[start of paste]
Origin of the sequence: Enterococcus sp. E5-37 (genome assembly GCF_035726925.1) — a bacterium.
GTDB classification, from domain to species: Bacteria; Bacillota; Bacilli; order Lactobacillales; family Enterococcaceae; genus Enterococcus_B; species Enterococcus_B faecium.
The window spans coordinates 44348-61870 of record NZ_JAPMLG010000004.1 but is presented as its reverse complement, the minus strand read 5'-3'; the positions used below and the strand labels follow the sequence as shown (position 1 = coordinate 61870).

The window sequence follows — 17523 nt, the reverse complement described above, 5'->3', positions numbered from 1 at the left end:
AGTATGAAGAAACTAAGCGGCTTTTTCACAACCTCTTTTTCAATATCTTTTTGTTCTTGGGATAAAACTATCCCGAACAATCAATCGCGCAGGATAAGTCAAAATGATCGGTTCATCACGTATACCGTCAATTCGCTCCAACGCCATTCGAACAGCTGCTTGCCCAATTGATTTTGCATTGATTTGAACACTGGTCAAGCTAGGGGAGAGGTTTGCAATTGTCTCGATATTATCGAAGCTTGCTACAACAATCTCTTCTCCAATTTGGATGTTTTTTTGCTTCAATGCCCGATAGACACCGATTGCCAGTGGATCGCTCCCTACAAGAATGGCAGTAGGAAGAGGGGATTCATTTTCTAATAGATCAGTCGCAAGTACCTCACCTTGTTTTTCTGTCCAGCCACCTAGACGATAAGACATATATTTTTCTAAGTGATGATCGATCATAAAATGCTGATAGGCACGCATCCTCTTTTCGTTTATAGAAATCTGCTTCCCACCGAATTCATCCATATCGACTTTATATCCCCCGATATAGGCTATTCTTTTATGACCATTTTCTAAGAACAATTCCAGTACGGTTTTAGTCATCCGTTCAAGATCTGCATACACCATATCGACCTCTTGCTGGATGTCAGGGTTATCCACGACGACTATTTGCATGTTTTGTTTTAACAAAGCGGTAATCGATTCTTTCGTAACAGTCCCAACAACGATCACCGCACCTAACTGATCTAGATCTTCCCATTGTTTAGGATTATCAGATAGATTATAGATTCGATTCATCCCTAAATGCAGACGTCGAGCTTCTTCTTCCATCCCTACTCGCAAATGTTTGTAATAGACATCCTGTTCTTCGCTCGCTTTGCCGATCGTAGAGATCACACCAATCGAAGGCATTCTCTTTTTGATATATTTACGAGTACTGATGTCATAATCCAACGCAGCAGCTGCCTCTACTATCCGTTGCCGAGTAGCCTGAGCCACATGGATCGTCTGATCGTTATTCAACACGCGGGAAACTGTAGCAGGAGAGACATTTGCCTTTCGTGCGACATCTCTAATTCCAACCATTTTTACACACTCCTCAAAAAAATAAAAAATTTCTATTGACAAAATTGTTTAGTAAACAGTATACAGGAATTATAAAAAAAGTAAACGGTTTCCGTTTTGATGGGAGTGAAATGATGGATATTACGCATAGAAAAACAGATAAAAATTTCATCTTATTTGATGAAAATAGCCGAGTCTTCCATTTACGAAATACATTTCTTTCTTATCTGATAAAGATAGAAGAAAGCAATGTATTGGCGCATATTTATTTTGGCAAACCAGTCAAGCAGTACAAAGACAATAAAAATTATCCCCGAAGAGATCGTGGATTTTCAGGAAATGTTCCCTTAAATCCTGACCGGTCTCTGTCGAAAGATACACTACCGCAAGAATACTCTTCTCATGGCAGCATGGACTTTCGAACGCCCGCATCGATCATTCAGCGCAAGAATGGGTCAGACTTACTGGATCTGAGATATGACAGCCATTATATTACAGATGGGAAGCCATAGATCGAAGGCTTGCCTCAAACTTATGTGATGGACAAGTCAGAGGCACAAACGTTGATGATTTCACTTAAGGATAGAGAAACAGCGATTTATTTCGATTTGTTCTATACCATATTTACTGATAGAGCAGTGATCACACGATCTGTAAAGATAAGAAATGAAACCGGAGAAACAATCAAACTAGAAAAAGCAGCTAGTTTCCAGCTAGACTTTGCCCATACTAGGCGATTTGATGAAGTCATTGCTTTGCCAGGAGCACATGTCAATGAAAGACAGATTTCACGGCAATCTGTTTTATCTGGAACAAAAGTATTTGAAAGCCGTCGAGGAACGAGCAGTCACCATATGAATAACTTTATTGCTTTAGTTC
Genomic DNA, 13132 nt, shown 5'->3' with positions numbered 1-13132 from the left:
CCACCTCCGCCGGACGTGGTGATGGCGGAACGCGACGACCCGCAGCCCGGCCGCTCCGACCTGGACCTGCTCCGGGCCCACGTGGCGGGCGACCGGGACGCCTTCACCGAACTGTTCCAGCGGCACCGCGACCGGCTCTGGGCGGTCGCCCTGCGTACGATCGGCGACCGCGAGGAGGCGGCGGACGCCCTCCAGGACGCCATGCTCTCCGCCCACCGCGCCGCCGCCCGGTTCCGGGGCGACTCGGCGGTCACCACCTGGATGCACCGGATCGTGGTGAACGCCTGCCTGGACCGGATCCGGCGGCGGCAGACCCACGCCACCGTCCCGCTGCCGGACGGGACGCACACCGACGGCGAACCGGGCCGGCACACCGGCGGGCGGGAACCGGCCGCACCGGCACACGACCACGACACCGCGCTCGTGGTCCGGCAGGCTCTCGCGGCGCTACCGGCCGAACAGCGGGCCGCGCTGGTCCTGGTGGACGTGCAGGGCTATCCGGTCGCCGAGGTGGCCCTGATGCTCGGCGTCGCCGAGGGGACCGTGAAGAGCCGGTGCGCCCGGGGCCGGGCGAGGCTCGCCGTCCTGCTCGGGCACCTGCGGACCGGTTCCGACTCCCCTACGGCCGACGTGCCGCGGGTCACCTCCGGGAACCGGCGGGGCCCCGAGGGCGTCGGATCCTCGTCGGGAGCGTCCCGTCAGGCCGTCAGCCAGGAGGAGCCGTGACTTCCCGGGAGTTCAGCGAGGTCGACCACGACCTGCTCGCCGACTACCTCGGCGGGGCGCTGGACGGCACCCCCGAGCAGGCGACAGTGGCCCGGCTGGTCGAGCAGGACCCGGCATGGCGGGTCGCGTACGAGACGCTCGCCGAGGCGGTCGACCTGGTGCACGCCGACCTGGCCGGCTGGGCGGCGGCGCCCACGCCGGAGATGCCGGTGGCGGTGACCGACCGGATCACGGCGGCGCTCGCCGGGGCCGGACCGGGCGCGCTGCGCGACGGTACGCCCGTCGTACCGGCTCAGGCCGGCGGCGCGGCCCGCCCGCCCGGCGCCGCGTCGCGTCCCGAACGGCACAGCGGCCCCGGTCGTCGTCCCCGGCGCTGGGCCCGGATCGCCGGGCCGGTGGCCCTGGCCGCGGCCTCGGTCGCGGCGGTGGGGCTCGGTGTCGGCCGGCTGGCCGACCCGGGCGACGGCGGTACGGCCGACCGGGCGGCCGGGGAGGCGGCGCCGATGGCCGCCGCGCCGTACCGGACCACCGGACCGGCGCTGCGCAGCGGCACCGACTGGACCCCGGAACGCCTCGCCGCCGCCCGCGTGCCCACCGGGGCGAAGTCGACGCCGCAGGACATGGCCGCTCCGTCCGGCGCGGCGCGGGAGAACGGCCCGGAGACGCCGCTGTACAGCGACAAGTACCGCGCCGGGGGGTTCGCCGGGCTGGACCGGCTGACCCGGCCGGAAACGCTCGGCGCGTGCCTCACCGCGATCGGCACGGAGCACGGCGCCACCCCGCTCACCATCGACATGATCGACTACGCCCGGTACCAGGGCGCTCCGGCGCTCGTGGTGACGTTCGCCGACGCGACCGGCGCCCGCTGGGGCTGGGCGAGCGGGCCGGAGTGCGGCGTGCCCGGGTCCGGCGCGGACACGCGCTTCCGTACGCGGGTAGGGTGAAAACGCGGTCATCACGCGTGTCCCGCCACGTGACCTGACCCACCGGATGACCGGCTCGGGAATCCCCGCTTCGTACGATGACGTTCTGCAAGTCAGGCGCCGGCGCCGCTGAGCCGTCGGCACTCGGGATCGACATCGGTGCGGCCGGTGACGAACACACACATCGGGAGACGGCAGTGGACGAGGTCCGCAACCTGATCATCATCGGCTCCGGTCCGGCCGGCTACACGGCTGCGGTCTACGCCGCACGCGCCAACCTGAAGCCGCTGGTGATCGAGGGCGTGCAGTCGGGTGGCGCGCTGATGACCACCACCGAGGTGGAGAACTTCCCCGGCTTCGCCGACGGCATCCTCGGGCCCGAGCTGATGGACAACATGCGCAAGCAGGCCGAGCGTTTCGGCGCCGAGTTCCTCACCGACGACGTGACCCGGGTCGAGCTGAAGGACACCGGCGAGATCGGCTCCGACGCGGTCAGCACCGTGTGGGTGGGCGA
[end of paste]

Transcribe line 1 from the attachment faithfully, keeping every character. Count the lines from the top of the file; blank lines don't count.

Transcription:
Origin of the sequence: Enterococcus sp. E5-37 (genome assembly GCF_035726925.1) — a bacterium.